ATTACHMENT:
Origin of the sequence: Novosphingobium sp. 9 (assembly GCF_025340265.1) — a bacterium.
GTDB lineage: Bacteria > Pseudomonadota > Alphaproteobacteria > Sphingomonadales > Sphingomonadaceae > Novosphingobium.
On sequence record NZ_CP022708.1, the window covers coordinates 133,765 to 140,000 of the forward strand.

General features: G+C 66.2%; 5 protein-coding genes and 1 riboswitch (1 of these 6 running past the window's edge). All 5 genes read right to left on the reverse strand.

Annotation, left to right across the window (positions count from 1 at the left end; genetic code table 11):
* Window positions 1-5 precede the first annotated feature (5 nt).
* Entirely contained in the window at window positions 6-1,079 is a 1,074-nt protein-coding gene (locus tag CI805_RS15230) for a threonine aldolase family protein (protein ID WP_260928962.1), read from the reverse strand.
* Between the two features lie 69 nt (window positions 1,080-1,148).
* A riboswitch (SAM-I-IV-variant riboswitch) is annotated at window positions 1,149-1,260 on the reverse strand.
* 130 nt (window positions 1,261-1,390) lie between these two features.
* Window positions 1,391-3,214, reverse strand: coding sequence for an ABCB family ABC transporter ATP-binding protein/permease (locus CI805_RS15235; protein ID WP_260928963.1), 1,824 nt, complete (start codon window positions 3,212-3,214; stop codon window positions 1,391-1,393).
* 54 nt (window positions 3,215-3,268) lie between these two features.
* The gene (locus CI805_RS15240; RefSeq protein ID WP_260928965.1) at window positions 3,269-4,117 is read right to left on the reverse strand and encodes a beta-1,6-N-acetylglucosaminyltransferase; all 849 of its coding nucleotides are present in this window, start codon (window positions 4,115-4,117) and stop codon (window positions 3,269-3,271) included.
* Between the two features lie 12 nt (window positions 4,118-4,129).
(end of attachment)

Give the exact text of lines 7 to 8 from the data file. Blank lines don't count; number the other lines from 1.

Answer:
* Entirely contained in the window at window positions 6-1,079 is a 1,074-nt protein-coding gene (locus tag CI805_RS15230) for a threonine aldolase family protein (protein ID WP_260928962.1), read from the reverse strand.
* Between the two features lie 69 nt (window positions 1,080-1,148).